we're going to merge the two closest clusters and update our distance matrix.

So, we're always going to be looking at the diagonal identifying which elements are the

closest and trying to group those together in our agglomerative clustering algorithm.

Now, the question though is after we merge,

how do we update the distance matrix?

The answer to this question results in

a variety of different agglomerative clustering algorithms.

The problem is each cluster now is a set of points.

We know how to define distance between two points,

we talked about this.

But if the cluster is a set of points,

so I've got ABC and a cluster,

and I've got DEF and a cluster,

what's the distance between these two?

There's lots of alternatives and it's not an easy task.

So as a preview,

what are some of the things that we can quickly think of?

What's the distance between this picture?

Well, I could say this cluster has a centroid and this has a centroid,

so let's just say the distance is the distance from the center.

Okay. But does that make sense?

Should it really be the closest distance here?

Or should it be the farthest distance out here?

So again, we can immediately start thinking

about a lot of different methods for doing this.

We could even say it could be the average distance between all points.

It could be A to D,

A to E, A to F,

B to D, B to E,

B to F, C to D, C to E,

C to F and take the average of all of those individual distances.

So we can quickly start seeing that there's a lot of

alternatives and it's not an easy task,

and what we're going to find is that different choices of these alternatives have

different pros and cons and can result in completely different types of clusters.

So perhaps, the first one to talk about is what we'll

call single-linkage agglomerative clustering.

So in single-link distance,

what we're doing when we merge clusters between Ci and j is

the minimum distance between any object in Ci and any object in Cj.

So this distance is defined by the two most similar objects.

So, let's say that we have five elements: ABCDE.

So we make our five by five distance matrix, okay?

We know the distance on the diagonal because the distance from A to A,

A to B et cetera is all zero.

So, we only care about this element here.

So, we can calculate the distance from A to B.

So, lets say we've done some Euclidean distance algorithm sets two,

let's say this is 3-1-4-7-10-11-12 and 5.

So this is the distance between all the points.

So, what we do is we find the smallest distance here,

and it looks like C to B was the smallest.

So that means in our tree,

we've got C and we've got B.

So these two are the closest, they get merged.

So now we need to create our next distance matrix.

So remember, our next step is we merged C and B.

So, we've got A, we've got CB, we've got D,

and we'd get E. Then we have A-B-C-D and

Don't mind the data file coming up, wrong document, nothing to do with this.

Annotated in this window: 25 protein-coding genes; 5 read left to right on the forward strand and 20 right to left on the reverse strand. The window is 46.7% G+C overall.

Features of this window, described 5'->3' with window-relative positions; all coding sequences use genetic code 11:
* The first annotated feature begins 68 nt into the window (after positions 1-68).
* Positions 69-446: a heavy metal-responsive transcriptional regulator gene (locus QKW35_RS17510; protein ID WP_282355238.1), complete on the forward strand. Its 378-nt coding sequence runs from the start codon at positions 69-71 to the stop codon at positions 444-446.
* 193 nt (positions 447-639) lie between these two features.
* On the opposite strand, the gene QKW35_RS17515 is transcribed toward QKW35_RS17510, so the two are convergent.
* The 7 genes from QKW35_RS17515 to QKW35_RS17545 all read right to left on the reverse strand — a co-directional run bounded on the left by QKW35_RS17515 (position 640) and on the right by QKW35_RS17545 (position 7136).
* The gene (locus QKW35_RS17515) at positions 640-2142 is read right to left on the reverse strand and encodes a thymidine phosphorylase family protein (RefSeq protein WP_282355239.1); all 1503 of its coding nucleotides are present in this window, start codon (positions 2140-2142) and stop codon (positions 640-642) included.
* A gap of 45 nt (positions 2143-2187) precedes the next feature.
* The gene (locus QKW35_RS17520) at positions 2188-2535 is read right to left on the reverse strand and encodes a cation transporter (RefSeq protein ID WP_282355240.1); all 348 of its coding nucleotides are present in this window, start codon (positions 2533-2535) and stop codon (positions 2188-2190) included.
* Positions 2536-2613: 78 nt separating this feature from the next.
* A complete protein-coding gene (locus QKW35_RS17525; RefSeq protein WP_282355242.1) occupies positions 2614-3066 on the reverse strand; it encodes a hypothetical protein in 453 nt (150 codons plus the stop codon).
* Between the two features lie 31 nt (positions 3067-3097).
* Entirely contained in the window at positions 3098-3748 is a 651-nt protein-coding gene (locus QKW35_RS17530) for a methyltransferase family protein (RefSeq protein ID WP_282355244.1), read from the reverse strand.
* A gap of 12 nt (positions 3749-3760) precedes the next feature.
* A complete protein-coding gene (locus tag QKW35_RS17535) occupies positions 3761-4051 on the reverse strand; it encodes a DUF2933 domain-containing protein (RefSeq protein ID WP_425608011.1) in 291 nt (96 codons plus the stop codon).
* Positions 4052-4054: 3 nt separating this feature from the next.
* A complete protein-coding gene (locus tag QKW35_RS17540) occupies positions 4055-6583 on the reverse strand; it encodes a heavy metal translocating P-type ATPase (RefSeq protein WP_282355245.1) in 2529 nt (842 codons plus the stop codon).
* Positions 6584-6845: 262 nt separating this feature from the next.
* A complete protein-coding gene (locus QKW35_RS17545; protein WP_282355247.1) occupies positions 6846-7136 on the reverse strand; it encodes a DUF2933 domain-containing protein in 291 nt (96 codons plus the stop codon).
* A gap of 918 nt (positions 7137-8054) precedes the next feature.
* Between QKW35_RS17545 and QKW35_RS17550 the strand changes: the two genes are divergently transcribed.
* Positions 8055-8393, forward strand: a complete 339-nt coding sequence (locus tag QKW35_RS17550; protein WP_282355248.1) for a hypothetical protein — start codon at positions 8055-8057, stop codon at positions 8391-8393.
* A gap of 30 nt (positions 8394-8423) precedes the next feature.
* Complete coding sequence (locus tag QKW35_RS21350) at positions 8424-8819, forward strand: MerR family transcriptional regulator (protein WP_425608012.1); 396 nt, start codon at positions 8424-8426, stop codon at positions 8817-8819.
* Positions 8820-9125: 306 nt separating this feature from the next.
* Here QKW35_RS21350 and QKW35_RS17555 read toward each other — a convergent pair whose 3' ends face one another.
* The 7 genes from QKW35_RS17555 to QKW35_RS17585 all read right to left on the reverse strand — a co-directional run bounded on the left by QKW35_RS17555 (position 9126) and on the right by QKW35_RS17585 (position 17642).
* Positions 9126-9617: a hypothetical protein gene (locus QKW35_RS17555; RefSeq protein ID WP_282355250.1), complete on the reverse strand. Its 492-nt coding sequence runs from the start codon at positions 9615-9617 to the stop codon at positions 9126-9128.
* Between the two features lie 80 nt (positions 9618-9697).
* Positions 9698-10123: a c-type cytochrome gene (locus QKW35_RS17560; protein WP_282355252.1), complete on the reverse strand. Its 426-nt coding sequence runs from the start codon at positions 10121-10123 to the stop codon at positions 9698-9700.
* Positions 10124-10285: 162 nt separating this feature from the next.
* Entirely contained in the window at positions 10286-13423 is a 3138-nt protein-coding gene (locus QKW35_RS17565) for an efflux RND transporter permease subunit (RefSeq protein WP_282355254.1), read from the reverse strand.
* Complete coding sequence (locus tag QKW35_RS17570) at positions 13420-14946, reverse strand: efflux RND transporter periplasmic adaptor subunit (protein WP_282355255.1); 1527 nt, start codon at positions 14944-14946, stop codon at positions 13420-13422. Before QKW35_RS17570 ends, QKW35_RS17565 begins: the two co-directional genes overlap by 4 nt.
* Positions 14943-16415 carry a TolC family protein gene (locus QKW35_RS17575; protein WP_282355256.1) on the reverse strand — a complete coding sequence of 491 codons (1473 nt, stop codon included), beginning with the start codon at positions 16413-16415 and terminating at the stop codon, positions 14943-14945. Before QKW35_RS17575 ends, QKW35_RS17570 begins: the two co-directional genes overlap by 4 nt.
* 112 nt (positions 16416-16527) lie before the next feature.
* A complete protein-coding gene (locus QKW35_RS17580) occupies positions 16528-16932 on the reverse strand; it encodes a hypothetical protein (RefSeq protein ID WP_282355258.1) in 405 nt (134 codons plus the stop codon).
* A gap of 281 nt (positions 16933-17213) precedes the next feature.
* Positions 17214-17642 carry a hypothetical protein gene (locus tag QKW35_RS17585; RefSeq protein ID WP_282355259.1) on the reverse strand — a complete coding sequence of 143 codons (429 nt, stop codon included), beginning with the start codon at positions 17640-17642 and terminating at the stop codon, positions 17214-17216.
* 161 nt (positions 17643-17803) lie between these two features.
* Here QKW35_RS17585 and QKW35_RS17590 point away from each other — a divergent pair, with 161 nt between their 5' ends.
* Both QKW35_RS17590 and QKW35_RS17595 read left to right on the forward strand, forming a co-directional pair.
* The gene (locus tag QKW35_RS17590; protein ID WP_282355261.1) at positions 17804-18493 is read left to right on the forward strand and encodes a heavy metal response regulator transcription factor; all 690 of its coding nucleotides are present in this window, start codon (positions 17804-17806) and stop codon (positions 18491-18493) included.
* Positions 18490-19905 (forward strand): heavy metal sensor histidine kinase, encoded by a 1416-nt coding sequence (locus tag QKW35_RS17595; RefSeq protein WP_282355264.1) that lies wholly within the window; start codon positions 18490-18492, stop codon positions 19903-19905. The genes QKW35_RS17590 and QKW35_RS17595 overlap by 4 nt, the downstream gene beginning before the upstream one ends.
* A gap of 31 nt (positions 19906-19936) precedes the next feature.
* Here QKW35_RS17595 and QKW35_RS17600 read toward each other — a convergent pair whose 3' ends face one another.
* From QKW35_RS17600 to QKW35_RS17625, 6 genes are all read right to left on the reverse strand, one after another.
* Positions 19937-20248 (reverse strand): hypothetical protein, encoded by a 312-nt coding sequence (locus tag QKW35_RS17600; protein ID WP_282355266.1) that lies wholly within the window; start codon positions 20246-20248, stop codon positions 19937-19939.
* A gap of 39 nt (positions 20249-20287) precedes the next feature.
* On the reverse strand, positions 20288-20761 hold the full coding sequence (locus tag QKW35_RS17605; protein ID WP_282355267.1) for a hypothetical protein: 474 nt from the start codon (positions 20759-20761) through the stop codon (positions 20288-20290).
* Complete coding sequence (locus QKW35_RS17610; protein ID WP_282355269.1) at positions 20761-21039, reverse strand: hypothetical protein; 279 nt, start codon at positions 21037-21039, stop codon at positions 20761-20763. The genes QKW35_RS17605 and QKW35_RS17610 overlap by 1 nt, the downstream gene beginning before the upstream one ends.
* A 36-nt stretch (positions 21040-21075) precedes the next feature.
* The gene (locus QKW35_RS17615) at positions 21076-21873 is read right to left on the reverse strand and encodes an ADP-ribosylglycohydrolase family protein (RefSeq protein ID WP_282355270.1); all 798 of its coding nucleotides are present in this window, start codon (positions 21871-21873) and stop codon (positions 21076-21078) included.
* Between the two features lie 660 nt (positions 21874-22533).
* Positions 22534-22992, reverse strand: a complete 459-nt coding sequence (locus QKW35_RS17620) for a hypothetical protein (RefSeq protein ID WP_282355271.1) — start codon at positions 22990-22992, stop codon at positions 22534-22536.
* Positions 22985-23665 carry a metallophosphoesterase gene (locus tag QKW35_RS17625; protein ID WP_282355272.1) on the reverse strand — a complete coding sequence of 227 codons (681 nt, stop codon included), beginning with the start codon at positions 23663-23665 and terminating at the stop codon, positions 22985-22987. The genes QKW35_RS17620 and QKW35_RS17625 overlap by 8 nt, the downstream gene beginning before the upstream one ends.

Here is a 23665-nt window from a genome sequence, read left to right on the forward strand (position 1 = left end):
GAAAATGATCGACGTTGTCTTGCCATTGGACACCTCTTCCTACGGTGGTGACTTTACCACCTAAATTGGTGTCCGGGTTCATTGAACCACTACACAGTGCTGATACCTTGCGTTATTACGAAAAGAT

E. So notice again before our distance matrix was five by five,

now it's four by four,

and again along the diagonal.

So now, in single link,

we have to decide the distance between CB and A,

and this is defined as the minimum distance

between any object in Ci and any object in Cj.

So, the distance from CB to A,

is the minimum of the distance AB and the distance

AC because this is the minimum distance from A to any element in CB.

So, we can look at our previous distance matrix A to B was two,

A to C was three.

So we can fill this in,

this goes to the mean of two, three.

So which one is smaller?

Is two, so this becomes two.

A to D didn't change,

so it's four, A to E didn't change so it's 10.

Let's skip this column for a second then D to E. We forgot to fill something in,

so, let's just fill this in with 20, will make that really big.

So, D to E was 20,

so now let's think about C to B.

So, we've got CB to D,

so what's the distance here?

It again becomes the minimum of all points.

So, we've got C to D and B to D,

and we can look in our distance matrix and this becomes mean of,

so CD was five and BD was seven.

So, we get five here,

and the same for CB to E. So,

C to E was 12 and B to E was 11,

so this becomes 11.

So then our smallest one is two,

so A gets merged into this as well,

and then we will continue on.

So, our next distance matrix would be ACB,

DE to ACB, DE.

So now we've got our three by three distance matrix,

and we continue filling this out and we

continue merging until all the steps are complete.

So in the next module,

we're going to cover a couple of different distance metrics from single link,

we will talk about complete-link and these things as

well as show what some of

the different results are by choosing these different distance metrics.

But what happens with this is by getting this hierarchical structure,

we can now start reasoning about why this might have occurred,

what's going on in our data.

We can start visualizing these hierarchical structures and

again part of this is to help us build hypotheses,

understand what's going on in the data and begin exploring

how similar things might be in some high dimensional space.

All right. Thank you